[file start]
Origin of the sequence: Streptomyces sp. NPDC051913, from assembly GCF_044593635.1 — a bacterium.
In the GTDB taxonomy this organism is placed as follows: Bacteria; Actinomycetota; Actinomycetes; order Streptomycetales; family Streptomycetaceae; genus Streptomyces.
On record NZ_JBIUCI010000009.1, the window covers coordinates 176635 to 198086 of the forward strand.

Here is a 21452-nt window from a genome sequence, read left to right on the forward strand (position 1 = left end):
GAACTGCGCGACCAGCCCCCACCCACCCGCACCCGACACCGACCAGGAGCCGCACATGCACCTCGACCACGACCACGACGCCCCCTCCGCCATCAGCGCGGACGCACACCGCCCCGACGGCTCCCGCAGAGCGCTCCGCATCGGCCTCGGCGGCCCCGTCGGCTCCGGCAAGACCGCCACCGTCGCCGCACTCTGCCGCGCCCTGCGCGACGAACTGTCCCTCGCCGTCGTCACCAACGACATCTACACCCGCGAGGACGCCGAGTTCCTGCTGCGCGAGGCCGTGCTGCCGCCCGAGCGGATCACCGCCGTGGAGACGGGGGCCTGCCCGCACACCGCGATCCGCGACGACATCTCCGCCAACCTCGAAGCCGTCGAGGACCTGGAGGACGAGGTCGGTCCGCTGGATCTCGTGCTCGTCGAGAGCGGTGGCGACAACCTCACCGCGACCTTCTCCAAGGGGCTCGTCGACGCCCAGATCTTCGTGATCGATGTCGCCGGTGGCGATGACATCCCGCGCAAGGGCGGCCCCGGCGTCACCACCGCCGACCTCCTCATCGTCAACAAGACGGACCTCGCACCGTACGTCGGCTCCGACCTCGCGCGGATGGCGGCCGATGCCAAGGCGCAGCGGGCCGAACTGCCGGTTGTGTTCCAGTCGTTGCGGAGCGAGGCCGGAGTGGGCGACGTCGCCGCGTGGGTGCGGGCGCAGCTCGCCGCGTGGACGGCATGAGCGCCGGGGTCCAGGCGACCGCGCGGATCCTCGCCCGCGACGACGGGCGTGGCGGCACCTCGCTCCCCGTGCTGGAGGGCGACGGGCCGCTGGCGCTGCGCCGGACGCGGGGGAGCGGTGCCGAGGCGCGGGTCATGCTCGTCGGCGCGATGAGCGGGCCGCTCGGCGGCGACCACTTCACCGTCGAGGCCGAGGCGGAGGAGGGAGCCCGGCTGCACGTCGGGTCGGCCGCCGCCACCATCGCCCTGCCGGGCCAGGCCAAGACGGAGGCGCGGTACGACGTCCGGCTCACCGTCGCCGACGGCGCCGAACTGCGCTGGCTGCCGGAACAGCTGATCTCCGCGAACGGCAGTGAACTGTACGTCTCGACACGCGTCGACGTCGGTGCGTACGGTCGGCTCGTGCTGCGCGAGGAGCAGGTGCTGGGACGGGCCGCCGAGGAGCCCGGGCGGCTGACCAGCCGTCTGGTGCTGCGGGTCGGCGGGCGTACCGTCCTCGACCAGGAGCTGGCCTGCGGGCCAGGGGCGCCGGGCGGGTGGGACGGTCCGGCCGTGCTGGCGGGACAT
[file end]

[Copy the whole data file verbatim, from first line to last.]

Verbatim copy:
Origin of the sequence: Streptomyces sp. NPDC051913, from assembly GCF_044593635.1 — a bacterium.
In the GTDB taxonomy this organism is placed as follows: Bacteria; Actinomycetota; Actinomycetes; order Streptomycetales; family Streptomycetaceae; genus Streptomyces.
On record NZ_JBIUCI010000009.1, the window covers coordinates 176635 to 198086 of the forward strand.

Here is a 21452-nt window from a genome sequence, read left to right on the forward strand (position 1 = left end):
GAACTGCGCGACCAGCCCCCACCCACCCGCACCCGACACCGACCAGGAGCCGCACATGCACCTCGACCACGACCACGACGCCCCCTCCGCCATCAGCGCGGACGCACACCGCCCCGACGGCTCCCGCAGAGCGCTCCGCATCGGCCTCGGCGGCCCCGTCGGCTCCGGCAAGACCGCCACCGTCGCCGCACTCTGCCGCGCCCTGCGCGACGAACTGTCCCTCGCCGTCGTCACCAACGACATCTACACCCGCGAGGACGCCGAGTTCCTGCTGCGCGAGGCCGTGCTGCCGCCCGAGCGGATCACCGCCGTGGAGACGGGGGCCTGCCCGCACACCGCGATCCGCGACGACATCTCCGCCAACCTCGAAGCCGTCGAGGACCTGGAGGACGAGGTCGGTCCGCTGGATCTCGTGCTCGTCGAGAGCGGTGGCGACAACCTCACCGCGACCTTCTCCAAGGGGCTCGTCGACGCCCAGATCTTCGTGATCGATGTCGCCGGTGGCGATGACATCCCGCGCAAGGGCGGCCCCGGCGTCACCACCGCCGACCTCCTCATCGTCAACAAGACGGACCTCGCACCGTACGTCGGCTCCGACCTCGCGCGGATGGCGGCCGATGCCAAGGCGCAGCGGGCCGAACTGCCGGTTGTGTTCCAGTCGTTGCGGAGCGAGGCCGGAGTGGGCGACGTCGCCGCGTGGGTGCGGGCGCAGCTCGCCGCGTGGACGGCATGAGCGCCGGGGTCCAGGCGACCGCGCGGATCCTCGCCCGCGACGACGGGCGTGGCGGCACCTCGCTCCCCGTGCTGGAGGGCGACGGGCCGCTGGCGCTGCGCCGGACGCGGGGGAGCGGTGCCGAGGCGCGGGTCATGCTCGTCGGCGCGATGAGCGGGCCGCTCGGCGGCGACCACTTCACCGTCGAGGCCGAGGCGGAGGAGGGAGCCCGGCTGCACGTCGGGTCGGCCGCCGCCACCATCGCCCTGCCGGGCCAGGCCAAGACGGAGGCGCGGTACGACGTCCGGCTCACCGTCGCCGACGGCGCCGAACTGCGCTGGCTGCCGGAACAGCTGATCTCCGCGAACGGCAGTGAACTGTACGTCTCGACACGCGTCGACGTCGGTGCGTACGGTCGGCTCGTGCTGCGCGAGGAGCAGGTGCTGGGACGGGCCGCCGAGGAGCCCGGGCGGCTGACCAGCCGTCTGGTGCTGCGGGTCGGCGGGCGTACCGTCCTCGACCAGGAGCTGGCCTGCGGGCCAGGGGCGCCGGGCGGGTGGGACGGTCCGGCCGTGCTGGCGGGACAT